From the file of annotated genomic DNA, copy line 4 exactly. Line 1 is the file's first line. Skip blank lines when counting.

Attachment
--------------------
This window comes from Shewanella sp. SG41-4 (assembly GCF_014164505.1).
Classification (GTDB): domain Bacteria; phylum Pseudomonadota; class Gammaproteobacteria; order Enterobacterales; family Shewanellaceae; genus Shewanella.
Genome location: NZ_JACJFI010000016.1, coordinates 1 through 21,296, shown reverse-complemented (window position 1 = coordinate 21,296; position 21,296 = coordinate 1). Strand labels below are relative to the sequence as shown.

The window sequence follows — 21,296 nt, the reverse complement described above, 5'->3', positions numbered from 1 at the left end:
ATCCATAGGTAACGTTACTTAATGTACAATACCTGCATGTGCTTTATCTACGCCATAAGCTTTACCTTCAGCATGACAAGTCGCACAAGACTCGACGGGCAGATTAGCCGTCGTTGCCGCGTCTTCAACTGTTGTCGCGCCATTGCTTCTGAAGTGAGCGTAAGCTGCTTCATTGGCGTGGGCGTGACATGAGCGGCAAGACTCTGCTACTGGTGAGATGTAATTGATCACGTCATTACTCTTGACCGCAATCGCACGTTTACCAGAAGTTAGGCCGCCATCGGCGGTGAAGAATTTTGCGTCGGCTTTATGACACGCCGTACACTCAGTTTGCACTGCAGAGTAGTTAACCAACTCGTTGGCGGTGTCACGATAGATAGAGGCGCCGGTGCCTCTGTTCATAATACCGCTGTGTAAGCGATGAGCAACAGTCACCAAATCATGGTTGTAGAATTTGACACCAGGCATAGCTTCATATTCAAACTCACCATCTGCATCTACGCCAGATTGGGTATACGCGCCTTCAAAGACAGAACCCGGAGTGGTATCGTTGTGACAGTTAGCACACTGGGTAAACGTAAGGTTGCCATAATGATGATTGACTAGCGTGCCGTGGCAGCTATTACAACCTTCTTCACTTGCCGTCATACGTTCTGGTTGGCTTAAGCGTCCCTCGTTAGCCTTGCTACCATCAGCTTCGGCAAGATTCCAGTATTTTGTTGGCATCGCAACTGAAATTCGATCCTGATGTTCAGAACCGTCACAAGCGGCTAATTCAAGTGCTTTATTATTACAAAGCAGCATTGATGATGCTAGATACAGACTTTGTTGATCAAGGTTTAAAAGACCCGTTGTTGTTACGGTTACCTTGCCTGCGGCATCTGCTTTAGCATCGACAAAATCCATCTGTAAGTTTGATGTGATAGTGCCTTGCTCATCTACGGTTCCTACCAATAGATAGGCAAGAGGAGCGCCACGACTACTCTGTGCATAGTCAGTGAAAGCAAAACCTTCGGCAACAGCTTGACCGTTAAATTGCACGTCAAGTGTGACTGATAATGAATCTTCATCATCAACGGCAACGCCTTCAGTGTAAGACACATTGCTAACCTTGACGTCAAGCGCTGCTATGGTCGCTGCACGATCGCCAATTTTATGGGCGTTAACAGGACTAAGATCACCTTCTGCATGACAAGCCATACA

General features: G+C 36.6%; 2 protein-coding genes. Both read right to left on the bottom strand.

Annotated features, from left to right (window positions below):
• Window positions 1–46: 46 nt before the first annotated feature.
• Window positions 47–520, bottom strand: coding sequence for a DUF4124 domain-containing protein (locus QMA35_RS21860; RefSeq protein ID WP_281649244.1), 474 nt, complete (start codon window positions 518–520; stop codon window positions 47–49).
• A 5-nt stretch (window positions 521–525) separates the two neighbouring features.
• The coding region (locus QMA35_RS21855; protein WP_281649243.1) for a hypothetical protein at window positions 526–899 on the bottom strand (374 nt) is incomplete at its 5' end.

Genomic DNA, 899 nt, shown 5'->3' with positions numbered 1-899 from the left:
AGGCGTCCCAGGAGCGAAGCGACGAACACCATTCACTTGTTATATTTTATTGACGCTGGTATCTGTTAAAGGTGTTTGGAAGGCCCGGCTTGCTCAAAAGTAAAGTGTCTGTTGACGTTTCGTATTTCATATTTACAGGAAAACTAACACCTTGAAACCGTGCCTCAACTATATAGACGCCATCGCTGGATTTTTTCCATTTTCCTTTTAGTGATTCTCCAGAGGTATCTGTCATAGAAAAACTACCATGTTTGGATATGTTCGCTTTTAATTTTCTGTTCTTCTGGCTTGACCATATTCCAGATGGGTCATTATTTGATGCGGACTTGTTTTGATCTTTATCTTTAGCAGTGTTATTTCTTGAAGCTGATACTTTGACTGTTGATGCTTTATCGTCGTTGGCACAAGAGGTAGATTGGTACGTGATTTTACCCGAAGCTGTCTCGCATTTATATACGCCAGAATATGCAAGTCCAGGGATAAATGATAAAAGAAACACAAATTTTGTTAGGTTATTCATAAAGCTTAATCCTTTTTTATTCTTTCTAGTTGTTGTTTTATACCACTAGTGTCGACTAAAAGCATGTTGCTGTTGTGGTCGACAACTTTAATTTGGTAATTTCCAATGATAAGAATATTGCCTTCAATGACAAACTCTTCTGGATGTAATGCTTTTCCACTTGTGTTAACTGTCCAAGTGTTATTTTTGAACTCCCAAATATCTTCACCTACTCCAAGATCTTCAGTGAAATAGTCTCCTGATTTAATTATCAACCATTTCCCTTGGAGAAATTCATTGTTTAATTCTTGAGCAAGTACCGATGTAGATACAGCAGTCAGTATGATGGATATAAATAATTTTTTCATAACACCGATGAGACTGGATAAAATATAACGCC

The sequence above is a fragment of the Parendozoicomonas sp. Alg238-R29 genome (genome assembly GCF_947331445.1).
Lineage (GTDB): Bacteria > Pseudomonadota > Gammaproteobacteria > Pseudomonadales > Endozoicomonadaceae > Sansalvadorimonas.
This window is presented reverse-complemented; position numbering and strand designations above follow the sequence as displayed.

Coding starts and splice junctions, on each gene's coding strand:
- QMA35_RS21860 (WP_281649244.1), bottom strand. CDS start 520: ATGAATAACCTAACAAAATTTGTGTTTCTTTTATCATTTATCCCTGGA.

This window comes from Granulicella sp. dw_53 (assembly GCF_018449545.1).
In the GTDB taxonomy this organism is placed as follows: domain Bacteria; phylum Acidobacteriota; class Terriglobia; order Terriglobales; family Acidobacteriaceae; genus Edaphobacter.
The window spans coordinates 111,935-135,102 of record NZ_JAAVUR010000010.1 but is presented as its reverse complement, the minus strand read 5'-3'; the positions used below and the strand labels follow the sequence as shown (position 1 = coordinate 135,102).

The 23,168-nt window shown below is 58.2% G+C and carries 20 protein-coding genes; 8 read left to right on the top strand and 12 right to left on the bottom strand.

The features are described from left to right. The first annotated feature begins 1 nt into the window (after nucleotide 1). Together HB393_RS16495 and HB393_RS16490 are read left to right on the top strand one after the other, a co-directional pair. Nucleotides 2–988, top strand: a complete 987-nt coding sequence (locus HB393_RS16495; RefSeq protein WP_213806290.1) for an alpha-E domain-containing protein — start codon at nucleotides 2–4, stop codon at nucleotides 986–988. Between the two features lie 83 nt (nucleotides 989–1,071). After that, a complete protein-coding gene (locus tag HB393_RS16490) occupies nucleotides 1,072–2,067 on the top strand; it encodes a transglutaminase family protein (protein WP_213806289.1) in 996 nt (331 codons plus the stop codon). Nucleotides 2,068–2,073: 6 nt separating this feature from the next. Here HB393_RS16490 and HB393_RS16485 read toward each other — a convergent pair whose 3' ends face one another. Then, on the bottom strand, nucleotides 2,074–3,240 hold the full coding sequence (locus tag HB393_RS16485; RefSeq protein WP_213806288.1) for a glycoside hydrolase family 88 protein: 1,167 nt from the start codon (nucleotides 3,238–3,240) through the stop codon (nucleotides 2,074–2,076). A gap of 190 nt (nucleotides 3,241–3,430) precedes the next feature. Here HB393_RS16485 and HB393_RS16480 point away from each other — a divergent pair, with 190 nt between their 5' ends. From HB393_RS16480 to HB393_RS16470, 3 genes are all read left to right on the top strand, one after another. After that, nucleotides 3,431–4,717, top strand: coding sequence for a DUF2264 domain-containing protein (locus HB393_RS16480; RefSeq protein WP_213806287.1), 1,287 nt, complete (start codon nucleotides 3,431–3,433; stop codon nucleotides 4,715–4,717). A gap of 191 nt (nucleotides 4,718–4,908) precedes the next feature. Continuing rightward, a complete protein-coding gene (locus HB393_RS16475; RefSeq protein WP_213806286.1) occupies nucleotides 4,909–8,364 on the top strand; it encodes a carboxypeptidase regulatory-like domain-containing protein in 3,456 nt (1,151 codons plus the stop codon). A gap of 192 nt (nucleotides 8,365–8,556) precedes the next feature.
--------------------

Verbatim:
The window sequence follows — 21,296 nt, the reverse complement described above, 5'->3', positions numbered from 1 at the left end: